Day 3: The last and final day we planned to visit the Meen Mutty waterfalls. Meenmutty is located 29 km from Kalpetta. It is a three-tiered waterfall with a height of 300 metres. It is the largest and most spectacular waterfall in the Wayanad District. It needs is a 2 km hike though the jungle from the main Ooty Road. It is Kerala’s second largest waterfall and the one most unspoiled in its natural setting. Each of its three tiers requires a separate hike through a moist, deciduous forest. The path is quiet dangerous and tiresome but, the waterfalls is worth it. We set out towards the start on foot where a guide from the forest department was to join us. Walking through the tea and coffee plantations was pleasant. It wasn’t raining and it was a beautiful morning. The guide joined us and we began the descent into the depth of the valley through the jungle. The path grew narrower and narrower till there was no path left to tread on. It was just rocks, edges and ropes. I had no idea, this was such a treacherous path.
I was reluctant to go on initially. But, then again the same thing happened, the excitement got to me and I decided to give in all I had on this final escapade of ours. We were climbing down and down into the valley and now I was having a great time. After a while we could hear the sound of water flowing. Came across a small waterfall, crossed through the fall and moved on. Now the sound of water grew louder, the more we descended the louder it grew. A point came … we got a glimpse of the falls but, we had to move further … we moved … the frenzy got to us and then … there were the falls … raging and furious. It was awesome!! The whole trek seemed worth it. The Sun came out and formed a beautiful rainbow at the falls. What I call … Nature at its best. Now we had to get back to where we had started. This was a climb up the hill. Certainly not my favorite part of an adventure! We started back once again. I huffed and puffed and huffed and puffed and managed to reached back on top … another victorious moment … another sense of achievement that comes through stretching to the limit.
Now, we settled back in our traveler and headed back to Bangalore. A great trip indeed!! Cheers to us!!

Behold the rainbow @ Meen Mutty


Trip to Wayanad: Part I

On way down the Chembra Peak

Late on Wednesday night suddenly my cell phone rang. Now who could be calling at this time?? Well it was my colleague Arpita. She asked me if I would like to join her and seven other people for trip to Wayanad. I gave it a thought and said … hey why not …

Wayanad is a beautiful little district in North East Kerala. It is apprx. 300 km from Bangalore, takes around 6 hours to get there by road. The place is mostly inhabited by tribals whose numbers are now dwindling. We set out for the trip at 12:00 am on Thursday. The guys had booked a Tempo Traveller and the journey was fun.

Day 1: After quickly changing and a not so good lunch we set out towards Edakkal Caves. This location is three kilometers from Ambalavayal which is 25 kms from Kalpetta. We walked till the entrance of the caves and then after awaiting our turn, entered through the caves through a small opening (approx 5X4 feet). Inside we walked between the huge rocks and the damp floors. The cave has two levels and we climbed on the second level at the end of which was a big chamber with carvings by the tribals of Wayanad. These carvings have interested several historians and archaeologists to study Kerala’s history and tribes. The climb up and down was tricky as the path was narrow and the floor damp with all the rain. This actually made it all the more interesting. Exhausted from the journey and Edakkal we retreated to our hotel for a good rest.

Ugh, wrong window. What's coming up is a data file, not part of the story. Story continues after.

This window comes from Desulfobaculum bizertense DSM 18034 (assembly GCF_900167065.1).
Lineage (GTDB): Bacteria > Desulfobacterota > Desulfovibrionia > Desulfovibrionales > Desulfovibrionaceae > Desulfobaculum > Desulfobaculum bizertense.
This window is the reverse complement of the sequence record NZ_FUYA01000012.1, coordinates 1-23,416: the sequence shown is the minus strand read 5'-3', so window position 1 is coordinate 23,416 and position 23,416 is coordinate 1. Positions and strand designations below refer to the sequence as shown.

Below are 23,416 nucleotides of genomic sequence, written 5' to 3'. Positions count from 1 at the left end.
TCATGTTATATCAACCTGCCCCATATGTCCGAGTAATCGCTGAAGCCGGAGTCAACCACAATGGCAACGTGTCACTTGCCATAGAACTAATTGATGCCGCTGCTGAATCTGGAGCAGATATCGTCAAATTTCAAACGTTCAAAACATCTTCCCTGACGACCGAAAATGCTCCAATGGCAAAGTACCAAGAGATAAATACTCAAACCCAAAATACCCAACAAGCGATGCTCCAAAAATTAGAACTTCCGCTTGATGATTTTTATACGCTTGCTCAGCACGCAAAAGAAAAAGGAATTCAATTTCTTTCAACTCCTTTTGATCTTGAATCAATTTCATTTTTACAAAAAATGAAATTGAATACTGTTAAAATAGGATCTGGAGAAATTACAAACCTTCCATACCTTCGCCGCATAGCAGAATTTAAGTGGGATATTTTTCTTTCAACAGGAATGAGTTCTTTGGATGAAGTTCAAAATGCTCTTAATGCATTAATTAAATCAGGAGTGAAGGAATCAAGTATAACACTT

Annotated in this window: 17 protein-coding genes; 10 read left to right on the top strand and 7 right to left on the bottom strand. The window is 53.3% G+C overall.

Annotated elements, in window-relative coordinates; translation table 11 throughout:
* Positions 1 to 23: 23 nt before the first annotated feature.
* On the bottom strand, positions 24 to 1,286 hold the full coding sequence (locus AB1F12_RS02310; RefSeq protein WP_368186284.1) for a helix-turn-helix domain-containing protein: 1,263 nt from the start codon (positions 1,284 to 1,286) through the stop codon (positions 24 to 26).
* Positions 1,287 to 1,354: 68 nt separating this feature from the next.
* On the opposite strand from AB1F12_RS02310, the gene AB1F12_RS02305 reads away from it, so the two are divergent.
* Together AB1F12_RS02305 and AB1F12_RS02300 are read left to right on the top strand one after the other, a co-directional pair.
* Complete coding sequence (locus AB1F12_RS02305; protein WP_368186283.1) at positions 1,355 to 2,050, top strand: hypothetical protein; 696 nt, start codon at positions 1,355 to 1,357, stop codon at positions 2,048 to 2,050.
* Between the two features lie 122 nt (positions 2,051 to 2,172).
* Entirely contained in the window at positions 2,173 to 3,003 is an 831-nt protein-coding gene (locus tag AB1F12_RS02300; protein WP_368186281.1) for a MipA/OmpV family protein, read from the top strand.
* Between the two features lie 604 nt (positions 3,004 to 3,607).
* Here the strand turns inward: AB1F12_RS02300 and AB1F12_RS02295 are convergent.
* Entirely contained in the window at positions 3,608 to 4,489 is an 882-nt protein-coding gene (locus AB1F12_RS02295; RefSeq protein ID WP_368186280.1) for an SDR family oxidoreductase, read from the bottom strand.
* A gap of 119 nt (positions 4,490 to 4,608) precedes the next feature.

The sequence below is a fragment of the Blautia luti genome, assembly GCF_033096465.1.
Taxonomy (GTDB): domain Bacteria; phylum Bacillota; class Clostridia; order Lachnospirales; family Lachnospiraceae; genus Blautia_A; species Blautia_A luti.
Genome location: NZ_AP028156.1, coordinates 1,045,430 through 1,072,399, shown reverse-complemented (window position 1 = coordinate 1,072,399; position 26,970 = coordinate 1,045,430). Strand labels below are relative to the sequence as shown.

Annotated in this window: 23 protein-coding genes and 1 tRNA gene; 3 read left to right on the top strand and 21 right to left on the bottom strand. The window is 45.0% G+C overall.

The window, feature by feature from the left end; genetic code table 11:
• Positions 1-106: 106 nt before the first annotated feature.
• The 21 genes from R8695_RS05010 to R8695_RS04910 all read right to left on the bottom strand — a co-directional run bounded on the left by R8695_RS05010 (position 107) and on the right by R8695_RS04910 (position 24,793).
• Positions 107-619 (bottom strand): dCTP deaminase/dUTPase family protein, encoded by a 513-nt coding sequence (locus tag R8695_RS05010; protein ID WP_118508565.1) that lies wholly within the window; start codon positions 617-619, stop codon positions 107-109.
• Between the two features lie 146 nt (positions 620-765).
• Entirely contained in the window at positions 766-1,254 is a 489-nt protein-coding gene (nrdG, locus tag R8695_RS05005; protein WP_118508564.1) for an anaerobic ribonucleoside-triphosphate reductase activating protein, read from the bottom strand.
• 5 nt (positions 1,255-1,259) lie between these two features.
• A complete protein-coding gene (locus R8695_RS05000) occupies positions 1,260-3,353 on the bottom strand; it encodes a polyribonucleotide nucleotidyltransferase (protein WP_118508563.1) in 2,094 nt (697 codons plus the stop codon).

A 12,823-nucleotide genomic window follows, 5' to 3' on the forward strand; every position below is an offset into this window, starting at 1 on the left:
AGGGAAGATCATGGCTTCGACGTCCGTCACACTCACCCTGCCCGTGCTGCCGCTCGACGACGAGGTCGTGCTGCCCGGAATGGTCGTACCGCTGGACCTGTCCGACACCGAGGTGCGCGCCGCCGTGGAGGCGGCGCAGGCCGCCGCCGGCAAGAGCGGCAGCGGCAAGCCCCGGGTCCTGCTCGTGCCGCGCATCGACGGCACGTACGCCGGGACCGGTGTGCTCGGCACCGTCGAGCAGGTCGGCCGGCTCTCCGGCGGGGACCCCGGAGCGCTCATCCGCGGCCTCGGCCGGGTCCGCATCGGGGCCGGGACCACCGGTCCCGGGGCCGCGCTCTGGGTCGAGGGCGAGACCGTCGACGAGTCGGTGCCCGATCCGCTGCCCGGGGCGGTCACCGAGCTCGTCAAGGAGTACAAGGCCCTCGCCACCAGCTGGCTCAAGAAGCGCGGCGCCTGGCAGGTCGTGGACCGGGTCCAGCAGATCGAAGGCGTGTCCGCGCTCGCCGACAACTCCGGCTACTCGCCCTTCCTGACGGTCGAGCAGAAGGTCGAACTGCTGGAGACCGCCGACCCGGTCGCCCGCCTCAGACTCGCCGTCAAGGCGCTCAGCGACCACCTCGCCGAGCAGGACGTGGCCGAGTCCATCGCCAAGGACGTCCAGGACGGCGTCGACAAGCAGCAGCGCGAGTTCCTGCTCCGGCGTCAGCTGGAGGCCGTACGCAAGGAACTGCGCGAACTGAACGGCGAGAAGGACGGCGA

Day 2: The next day we were to trek to Chembra Peak. It is the highest hill in Wayanad, located near Meppady town. After Edakkal I wasn’t very sure I could do the trek. But, as we got ready and travelled to the starting point the enthusiasm got to me and I grew only too excited to go for it. As we were about to set out the rain god lashed at us. For those who had wind sheeters things weren’t too bad but for the boys with only an umbrella to shield them, things dint look very inviting. I was well protected in a T-shirt and jeans folded upto the knees, windsheeter and a cap. We started off. Things were good till we reached the foot of the mountain. From here began the ascent, the real trek, with the threat of leeches and snakes to go with it. The climb was taking a toll on me initially, the steep climb was bearing down on me and I was like … what have I got into. But, after certain while something happened I dunno how but I just got into the groove and kept goin and actually began to enjoy this activity. We reached midway and then the wind caught us unawares. It was blowing like crazy on the mountain with nothing to break it. But, there at the top we witnessed the most awesome sight, the Heart Lake on the mountain. We stood at the side of the lake but the rain showed us no mercy. Our guide advised not to go any further as it was risky with the rain water flowing down the slope. Everyone was freezing, I was too … but strangely…I dint mind. I was euphoric!! I was enjoying every bit of it!!
Now we began our descent. I was going pretty slowly at first. Then it so happened that I started following Mitesh and Belli. I realized that climbing down the hill came more easily to me. We climbed down a while with me concentrating on each step I took. I slipped here and there but, kept goin. We reached a point and I took a moment and gazed at the beautiful view around me. The lush green valley, the breathtaking mountains, the blue sky, the breeze blowing through my hair and the waterfalls in the distance (the rain had abated somewhat). It was awesome!! We kept going and going and going and finally … we were where we started. It was a moment of victory for me and I was like … boy I have some stamina. The three of us then walked to a small waterfall and waited for the others to join us. By the time everyone had changed and settled in the traveler my legs had gone weird and I had trouble moving and walking. I felt like my knees joints had rusted: p. We had a good meal after this (we needed it) and called it a day.

Related Posts:
Trip to Wayanad: Part II